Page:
Publishing had changed quite a bit. There were numerous e-publishers who accepted submission via e-mail. No postage or fancy paper was required. I sent off my first book--not really expecting much--and was shocked when I was offered a contract. And over the next three or four years I had moderate success.

It's highly unlikely I'll ever be a household name. Why? Because of one simple thing. Backlist. Think back to what I said at the beginning of this post. When I first read the books of Nora Roberts, Jayne Ann Krentz, Elizabeth Lowell, Linda Howard, I was in my twenties. Now I'm sixty-two. 

While I was slogging through life, they were producing books. Their backlists are staggering. For every writer out there who is just beginning--that's the secret. Write. Write. Write. These ladies (and oh, so many more) weren't overnight successes. They were persistent. And they wrote. That's the secret.


Monday, April 23, 2012


One of the pitfalls of writing is the timeline. It's easy to get lost if the writer doesn't keep track of time passing. Take something simple. Soap.

On the surface, soap shouldn't be a problem. It's been around for centuries. Certainly, it was available in the 1830's.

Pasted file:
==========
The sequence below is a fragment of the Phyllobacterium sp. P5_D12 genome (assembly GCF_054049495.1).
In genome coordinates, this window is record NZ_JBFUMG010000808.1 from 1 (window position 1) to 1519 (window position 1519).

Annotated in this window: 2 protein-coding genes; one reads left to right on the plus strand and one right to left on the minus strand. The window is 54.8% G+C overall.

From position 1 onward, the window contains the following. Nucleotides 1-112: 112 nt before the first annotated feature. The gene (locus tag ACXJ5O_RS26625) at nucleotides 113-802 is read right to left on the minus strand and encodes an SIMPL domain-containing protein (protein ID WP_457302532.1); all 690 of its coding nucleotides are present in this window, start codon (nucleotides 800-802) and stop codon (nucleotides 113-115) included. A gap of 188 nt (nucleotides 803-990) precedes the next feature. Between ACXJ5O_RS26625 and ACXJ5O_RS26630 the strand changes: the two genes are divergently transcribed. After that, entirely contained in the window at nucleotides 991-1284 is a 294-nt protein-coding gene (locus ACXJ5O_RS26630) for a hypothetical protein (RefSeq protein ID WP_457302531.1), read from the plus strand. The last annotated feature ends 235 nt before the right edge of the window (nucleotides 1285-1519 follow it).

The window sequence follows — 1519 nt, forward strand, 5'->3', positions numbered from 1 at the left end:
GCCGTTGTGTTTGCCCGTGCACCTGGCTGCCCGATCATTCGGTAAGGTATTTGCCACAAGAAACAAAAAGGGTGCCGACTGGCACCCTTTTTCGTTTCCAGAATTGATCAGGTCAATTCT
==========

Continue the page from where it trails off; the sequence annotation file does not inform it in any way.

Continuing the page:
So when I decided to have a bathing scene for my characters it should have gone quite smoothly. But wait! They're in the wilderness on a strange planet or dimension. Where would the soap come from?

Earlier in the story I established they had minimal supplies. Is soap one of the things they would have? If so, that generates new problems. My heroine was poor and deprived. It's not likely she would have commercially produced soap, although she could likely have homemade lye soap.

But since she was fleeing for her life--and tossed a few things in a basket on her way out the door--would she remember soap? Would that be something she might probably snatch up in a hurry?

And my hero...he's a Cherokee warrior. True he went back to his village for supplies but a) will he remember soap? And b) if so, would he be more likely to use something like soapwort or some other plant substitute?

I can't tell you how many "western" romances I've read where the hero/heroine used soapweed as they bathed in a river/pond/creek. I spent three hours researching only to find out you don't just dig it up and that's it. If you want suds, you clean the roots, pound/mash them, boil them for twenty minutes, and then use the cooled result to clean body, hair, or clothes. Not exactly conducive to spontaneous sexy bathing.

Back to the soap, then.

Perhaps my heroine could just make some soap. The basic requirements for soap are hardwood ashes, rainwater, and animal fat. It seems like all of that would be readily available in their situation. Oh, yeah. They also need a pot, which I thoughtfully provided earlier in the story.

I spent more hours researching the process of soapmaking. Uh-huh. Actually making it didn't seem too difficult. From beginning to end, it takes about six to eight hours. Of course, once it's "cooked" you need some molds to pour the liquid into. Hmmmm...

And then it needs a couple weeks to harden to a decent soap bar consistency.

All right, all right. One of them will just have to remember to bring along the soap!